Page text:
Things to do in Costa Rica with kids
OUR TOP FAMILY ACTIVITIES IN COSTA RICA
With both the Caribbean and Pacific coasts and then a whole wetland of waterfalls and white water in between, you are going to get a soaking at some stage. Costa Rica is water baby heaven, especially as it is really well set up in terms of organised activities with some of the world’s best instructors. The most popular is white water rafting on a choice of rivers such as Pacuare, Sarapiquí or Balsa. The north Pacific coast is the main hub for scuba diving and PADI instruction as well as great surf. The southern Caribbean also has its surf hangouts, or take a boat trip out from Puerto Viejo to get splashed by dolphins dancing around you. There is superb reef snorkelling on the Osa Peninsula too. Be sure to check the minimum age for a water activity. Rafting, for example, is usually 12 years old but sometimes 14 depending on the operator.
If you Google ‘Costa Rica’ what usually comes up is wildlife. And, even though this country is about a fifth of the size of the UK it is home to four percent of the planet’s diversity, in some of the wildest and most wonderful habitats. However, a family Costa Rica vacation is also about going a little bit wild too, stepping out of that cotton wool environment and into the rainforest, pacific surf or volcanic terrain. Go ziplining on a 770m long wire through Monteverde Cloud Forest or in the foothills of Arenal Volcano. Camp out in pristine jungle along the Savegre River on the Pacific coast. Or stay in an ecolodge in Caribbean rainforest where you fall asleep to the slightly creepy cry of the howler monkey and wake to the screech of toucan. If you are wild at heart, then Costa Rica will get definitely get it racing.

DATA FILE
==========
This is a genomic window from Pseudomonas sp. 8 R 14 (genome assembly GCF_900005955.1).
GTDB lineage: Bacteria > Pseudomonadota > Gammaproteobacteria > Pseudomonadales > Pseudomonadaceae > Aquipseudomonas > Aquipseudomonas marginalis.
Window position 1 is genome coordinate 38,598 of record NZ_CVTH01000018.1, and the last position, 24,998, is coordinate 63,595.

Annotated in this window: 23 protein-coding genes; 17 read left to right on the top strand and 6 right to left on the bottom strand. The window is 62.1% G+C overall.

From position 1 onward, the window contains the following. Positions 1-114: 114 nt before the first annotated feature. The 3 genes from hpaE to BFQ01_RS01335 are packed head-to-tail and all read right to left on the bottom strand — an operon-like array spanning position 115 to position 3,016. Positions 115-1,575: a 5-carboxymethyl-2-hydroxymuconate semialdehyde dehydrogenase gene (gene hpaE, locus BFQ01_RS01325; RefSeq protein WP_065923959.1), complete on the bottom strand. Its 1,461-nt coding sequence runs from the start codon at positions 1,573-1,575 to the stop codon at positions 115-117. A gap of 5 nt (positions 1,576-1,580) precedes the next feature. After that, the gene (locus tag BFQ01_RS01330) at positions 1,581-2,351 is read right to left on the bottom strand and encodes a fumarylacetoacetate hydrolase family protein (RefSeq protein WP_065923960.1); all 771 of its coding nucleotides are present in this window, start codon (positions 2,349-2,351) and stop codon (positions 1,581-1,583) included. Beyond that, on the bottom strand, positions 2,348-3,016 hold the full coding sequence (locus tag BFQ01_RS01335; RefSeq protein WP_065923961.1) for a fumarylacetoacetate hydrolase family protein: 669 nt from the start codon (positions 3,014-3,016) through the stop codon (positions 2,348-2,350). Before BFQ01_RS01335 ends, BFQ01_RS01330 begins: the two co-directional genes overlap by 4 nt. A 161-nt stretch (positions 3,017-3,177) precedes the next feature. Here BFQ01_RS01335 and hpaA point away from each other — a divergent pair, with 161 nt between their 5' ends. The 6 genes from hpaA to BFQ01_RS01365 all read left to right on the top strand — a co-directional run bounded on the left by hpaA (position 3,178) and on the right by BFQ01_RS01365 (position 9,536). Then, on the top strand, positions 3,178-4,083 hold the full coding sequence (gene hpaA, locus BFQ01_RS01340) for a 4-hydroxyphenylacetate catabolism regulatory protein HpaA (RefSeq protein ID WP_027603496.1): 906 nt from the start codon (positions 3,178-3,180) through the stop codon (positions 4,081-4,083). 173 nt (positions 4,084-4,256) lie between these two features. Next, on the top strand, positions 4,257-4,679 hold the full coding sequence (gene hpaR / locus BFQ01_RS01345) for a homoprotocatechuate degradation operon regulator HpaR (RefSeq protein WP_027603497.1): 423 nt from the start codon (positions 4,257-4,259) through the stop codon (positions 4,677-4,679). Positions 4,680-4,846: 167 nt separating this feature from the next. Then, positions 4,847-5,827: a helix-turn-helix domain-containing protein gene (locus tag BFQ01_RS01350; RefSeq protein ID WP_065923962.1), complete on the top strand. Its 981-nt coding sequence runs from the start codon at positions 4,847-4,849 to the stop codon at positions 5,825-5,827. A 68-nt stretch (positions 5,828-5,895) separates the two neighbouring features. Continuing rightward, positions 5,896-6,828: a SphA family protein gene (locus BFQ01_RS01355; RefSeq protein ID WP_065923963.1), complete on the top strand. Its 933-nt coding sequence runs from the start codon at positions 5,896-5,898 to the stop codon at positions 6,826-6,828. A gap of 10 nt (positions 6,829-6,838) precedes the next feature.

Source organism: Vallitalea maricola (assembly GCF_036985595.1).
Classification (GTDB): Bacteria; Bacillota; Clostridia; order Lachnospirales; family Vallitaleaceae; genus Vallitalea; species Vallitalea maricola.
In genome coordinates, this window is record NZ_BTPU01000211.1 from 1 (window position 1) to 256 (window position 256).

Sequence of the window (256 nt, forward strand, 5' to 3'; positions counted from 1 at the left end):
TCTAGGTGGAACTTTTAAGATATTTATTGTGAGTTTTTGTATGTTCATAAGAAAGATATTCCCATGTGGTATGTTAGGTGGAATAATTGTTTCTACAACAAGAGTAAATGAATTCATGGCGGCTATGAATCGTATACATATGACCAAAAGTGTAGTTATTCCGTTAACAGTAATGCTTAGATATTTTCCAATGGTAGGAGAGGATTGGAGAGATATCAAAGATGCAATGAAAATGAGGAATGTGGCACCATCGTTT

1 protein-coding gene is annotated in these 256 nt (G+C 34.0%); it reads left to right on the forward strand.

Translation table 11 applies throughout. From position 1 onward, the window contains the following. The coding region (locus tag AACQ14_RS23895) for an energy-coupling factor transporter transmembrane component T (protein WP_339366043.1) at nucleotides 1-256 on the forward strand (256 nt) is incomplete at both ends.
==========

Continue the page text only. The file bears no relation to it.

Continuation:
Get willing to help
One of the most popular family volunteering vacations at Responsible Travel works with ongoing conservation projects that strive to protect sea turtle populations in Costa Rica. Turtle nesting season is July to December, so you have three school vacation windows to get out there and help. Staying in a community of about 200 people on Nicoya Peninsula.
As well as being a wildlife and adventure hub, Costa Rica is one of the most exemplary ecotourism destinations in the world, with grassroots community projects aplenty. So, be sure to include some cultural trips on your itinerary, as it is a diverse place. From the Creole-speaking Afro-Costa Ricans of the Caribbean, to the Bribri of the Talamanca Mountains or the rural coffee farmers, they’re all well worth getting to know.